Seven Days of a Life is a concept album of seven unreleased songs representing a different day of the week progressing from birth to death. The seven bands on this compilation are Kerrs Pink (Norway), Halloween (France), Rousseau (Germany), North Star (USA), Vermilion Sands (Japan), Ezra Winston (Italy), and Sagrado (Brazil). Musea first announced this album in the liner notes to their compilation Enchantement. Now four years later it is finally available. This CD is such an ambitious project that I think Musea made a final rush to release it. Unfortunately the usual high quality Musea CD booklet suffered. Sometimes there is missing text at the end of the band histories. A minor complaint since the music tells it all. Kerrs Pink opens the disk with "Monday Man" and the sounds of a baby crying. While not as good as their previous efforts, "Monday Man" is unique in that it is sung in English. Following Kerrs Pink on Tuesday is Halloween with one of the three outstanding songs on this disk, "March." "March" is dark and somber music using two H. P. Lovecraft poems as lyrics (first verse of "The House" and second verse of "Despair"). This song reminds me of King Crimson’s Red. Wednesday features Rousseau with "Wednesday," a light airy New Age/Jazz piece that could qualify for Lite Radio if not for the fact that it develops into ambient chamber rock music. Thursday introduces North Star, a band that excels at playing a blend of Genesis and ELP progressive rock when not stepping back for the vocalist. Fortunately on "Thursday" they replaced their usual vocalist Joe Newman with Ron Yanof. Ron’s voice is much better than Joe’s but the song has a dated feel and is not one of their best. On Friday Vermilion Sands arrives from Japan with the excellent "The Love in the Cage." This finely crafted folksy progressive treat is more delicate than Rousseau’s music and hints at Renaissance and Anthony Phillip’s The Geese and the Ghost. Saturday ushers in the "Dark Angel Suite" by Italy’s finest band of its generation, Ezra Winston. Ezra Winston filled this symphonic suite of four movements with lush melodies, lyrical instrumentation, and superb vocals. Closing out the week on Sunday is Sagrado’s "The Central Sun of the Universe." At 11:35 it is by far the longest and best song on the disk. This Brazilian band plays a symphonic rock that is so strong that I am tempted to call them the U2 of progressive rock. On the first listening their musical hooks grab you and you start to sing along with the band. Seven Days of a Life, like all compilations, is a mixed release, but the three excellent songs by Halloween, Ezra Winston, and Sagrado are alone worth the price.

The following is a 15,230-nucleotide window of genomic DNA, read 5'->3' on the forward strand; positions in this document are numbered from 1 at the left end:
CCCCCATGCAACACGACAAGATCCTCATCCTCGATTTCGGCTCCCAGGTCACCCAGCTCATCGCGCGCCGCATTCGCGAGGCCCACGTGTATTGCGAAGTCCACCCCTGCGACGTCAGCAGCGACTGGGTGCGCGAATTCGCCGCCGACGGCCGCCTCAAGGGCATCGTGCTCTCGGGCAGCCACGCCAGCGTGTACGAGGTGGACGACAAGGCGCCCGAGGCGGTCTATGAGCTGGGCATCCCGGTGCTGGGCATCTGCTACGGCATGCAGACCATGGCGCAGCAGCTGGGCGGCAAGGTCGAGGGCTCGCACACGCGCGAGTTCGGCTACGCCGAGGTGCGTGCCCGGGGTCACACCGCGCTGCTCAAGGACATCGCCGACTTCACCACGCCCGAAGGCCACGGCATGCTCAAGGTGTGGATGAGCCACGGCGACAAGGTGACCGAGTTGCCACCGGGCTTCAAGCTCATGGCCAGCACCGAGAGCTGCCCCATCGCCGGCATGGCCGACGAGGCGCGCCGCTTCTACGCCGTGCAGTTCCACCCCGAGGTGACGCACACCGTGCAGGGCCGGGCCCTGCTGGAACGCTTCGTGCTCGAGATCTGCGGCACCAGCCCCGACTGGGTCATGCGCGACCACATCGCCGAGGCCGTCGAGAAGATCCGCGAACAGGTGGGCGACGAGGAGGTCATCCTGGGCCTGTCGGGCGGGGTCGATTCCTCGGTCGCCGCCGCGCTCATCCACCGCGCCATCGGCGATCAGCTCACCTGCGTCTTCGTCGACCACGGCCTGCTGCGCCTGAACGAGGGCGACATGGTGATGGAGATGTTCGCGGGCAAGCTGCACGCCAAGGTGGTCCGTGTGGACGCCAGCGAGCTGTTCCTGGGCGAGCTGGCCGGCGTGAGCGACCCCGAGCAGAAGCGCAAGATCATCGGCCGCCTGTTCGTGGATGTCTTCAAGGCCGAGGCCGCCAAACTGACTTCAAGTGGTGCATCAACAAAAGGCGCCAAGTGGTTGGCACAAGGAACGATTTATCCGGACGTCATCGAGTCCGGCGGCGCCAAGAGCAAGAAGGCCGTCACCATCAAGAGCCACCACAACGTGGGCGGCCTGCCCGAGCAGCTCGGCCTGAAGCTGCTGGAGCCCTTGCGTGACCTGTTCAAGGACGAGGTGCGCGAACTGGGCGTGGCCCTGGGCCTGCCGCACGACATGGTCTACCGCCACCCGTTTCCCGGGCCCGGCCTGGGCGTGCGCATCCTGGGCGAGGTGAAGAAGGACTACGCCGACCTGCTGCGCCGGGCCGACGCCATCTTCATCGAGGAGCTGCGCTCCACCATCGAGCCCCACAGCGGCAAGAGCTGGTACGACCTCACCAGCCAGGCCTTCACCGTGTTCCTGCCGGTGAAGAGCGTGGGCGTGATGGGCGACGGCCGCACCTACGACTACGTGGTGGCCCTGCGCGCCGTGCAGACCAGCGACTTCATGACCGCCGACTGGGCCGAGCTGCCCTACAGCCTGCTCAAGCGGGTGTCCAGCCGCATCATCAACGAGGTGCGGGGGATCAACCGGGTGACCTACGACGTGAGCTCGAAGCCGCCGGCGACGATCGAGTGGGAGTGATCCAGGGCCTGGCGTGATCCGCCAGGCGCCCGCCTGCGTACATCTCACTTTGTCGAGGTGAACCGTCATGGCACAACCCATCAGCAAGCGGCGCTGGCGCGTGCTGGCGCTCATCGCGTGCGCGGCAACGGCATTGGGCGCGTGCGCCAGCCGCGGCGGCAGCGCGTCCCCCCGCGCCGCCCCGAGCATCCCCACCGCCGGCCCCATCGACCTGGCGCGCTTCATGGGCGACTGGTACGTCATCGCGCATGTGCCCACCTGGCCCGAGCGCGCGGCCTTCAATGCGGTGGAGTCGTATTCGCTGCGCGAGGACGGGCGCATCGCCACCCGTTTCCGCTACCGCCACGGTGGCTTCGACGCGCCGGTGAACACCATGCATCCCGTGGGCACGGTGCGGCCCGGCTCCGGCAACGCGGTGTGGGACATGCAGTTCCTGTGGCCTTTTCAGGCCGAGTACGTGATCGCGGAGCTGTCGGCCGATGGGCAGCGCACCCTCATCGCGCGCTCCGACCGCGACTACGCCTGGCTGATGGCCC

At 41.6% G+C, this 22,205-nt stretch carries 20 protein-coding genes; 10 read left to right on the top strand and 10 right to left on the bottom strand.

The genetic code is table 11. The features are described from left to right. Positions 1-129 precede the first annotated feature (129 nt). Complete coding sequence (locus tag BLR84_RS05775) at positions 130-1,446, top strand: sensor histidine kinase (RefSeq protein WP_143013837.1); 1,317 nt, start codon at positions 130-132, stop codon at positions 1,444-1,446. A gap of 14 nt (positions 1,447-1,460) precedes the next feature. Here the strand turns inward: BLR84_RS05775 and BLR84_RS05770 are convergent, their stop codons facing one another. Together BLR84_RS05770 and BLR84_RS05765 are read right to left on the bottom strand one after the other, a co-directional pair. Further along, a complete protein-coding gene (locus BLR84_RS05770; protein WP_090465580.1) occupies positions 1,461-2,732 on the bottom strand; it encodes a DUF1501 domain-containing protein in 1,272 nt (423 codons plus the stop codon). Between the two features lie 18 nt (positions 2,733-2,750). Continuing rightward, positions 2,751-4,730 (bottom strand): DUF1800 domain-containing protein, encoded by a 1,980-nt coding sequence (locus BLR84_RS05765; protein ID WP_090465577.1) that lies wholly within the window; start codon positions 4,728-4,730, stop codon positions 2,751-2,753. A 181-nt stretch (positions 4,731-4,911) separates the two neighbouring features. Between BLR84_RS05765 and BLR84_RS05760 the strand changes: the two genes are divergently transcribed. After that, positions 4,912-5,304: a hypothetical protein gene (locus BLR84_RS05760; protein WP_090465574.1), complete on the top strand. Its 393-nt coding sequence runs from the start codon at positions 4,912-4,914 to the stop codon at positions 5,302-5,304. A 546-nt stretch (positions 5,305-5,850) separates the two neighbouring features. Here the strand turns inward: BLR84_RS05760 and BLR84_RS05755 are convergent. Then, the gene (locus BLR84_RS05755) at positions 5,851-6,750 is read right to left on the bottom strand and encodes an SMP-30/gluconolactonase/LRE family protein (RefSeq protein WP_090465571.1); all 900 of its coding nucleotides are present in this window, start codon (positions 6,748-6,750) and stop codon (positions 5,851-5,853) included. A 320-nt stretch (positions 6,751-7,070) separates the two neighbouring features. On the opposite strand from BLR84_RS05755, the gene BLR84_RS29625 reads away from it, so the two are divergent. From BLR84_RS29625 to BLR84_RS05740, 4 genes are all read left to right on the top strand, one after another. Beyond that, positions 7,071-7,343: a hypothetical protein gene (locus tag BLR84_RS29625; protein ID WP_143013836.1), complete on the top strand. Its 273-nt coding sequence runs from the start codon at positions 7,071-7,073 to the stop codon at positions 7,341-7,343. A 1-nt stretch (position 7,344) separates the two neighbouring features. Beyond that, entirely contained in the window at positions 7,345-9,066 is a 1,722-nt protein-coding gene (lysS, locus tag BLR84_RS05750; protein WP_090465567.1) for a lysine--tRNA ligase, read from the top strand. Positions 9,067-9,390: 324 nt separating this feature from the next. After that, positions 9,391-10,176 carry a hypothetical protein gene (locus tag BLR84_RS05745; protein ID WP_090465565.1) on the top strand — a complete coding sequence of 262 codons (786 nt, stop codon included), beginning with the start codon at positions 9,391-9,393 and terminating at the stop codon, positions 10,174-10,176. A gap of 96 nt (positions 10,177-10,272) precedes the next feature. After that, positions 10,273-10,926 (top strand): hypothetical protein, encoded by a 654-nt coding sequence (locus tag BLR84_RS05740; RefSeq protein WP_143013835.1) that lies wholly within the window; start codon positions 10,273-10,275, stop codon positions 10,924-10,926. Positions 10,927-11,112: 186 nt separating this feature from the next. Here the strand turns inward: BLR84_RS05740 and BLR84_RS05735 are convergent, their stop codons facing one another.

Filed under: New releases , 1993 releases

Related artist(s): Halloween, Kerrs Pink, Rousseau, Vermilion Sands, Ezra Winston, Sagrado, North Star, Kevin Leonard

More info

Latest news

2017-04-16
ProgDay 2017 Announces First Bands – Flor de Loto, Sonar, and Infinien are the first three performers to be announced for the 2017 edition of the long-running ProgDay Festival. The 23rd ProgDay takes place Saturday and Sunday, September 2nd and 3rd, at Storybook Farm in Chapel Hill, North Carolina. » Read more

2017-04-16
Allan Holdsworth RIP – Surely in the list of artists who have contributed to the sound of modern music, there is a special spot for guitarist Allan Holdsworth. His name is known to virtually every student of the instrument in jazz and rock, and his style has been so widely emulated that it's hardly worth mentioning anymore — we can just assume that every guitarist has Holdsworth as an influence. » Read more

2017-02-20
Larry Coryell RIP – One of the greats of jazz guitar has left us at the age of 73. Larry Coryell was one of the founding figures of jazz fusion, but produced a significant body of work the bridged many styles. His group Eleventh House provided a unique take on the combination of jazz and rock that was distinct from contemporaries such as Mahavishnu Orchestra, Return to Forever, and Weather Report. » Read more

2017-01-31
John Wetton RIP – After a long battle with colon cancer, singer and bassist John Wetton has died at the age of 67. As an integral member of such bands as King Crimson, UK, and Asia, his was one of the distinctive voices in progressive rock, lending a human touch to often difficult music. » Read more

2017-01-30
Seaprog Announces First Artists for 2017 – The organizers of the Seaprog Festival in Seattle have announced the first set of confirmed performers for the 2017 festival. The best known names are Jack o' the Clock and Zero Times Everything, but a host of other bands are featured, mostly from the Northwest. The festival will take place June 2-4, 2017. » Read more


Previously in Exposé...

Scarlet Thread - Psykedeelisiä Joutsenlauluja – I know virtually nothing about Scarlet Thread other than the fact that they are Finnish and appear on the Kalevala epic collection. In spite of the first word of this album’s title, I would not...  (2003) » Read more

Zapotec - Alpha Centuri – When I first listened to this disc, I quickly categorized it as jamming space rock. The first track builds from quiet ambience to a throbbing jazzy thrash, consisting almost entirely of an...  (1999) » Read more

Men without Hats - No Hats beyond This Point – Anyone who paid attention to pop music in the 80s will surely remember Men Without Hats. “The Safety Dance” was a bouncy techno-pop gem that insinuated itself into your brain regardless of your...  (2004) » Read more

Gualberto - Vericuetos – If the first fifteen seconds of the opener "Luz de Invierno" don't convince you that you've made a good purchase — with the duel between violin, sitar and string-synths, then perhaps nothing will....  (1995) » Read more

Trem do Futuro - Trem do Futuro – Trem do Futuro ("Future Train") is a young six-piece from Brazil that shows a lot of promise on this, their debut album. A standard four-piece of guitar / keyboards / bass / drums is rounded...  (1996) » Read more



Listen & discover



Print issues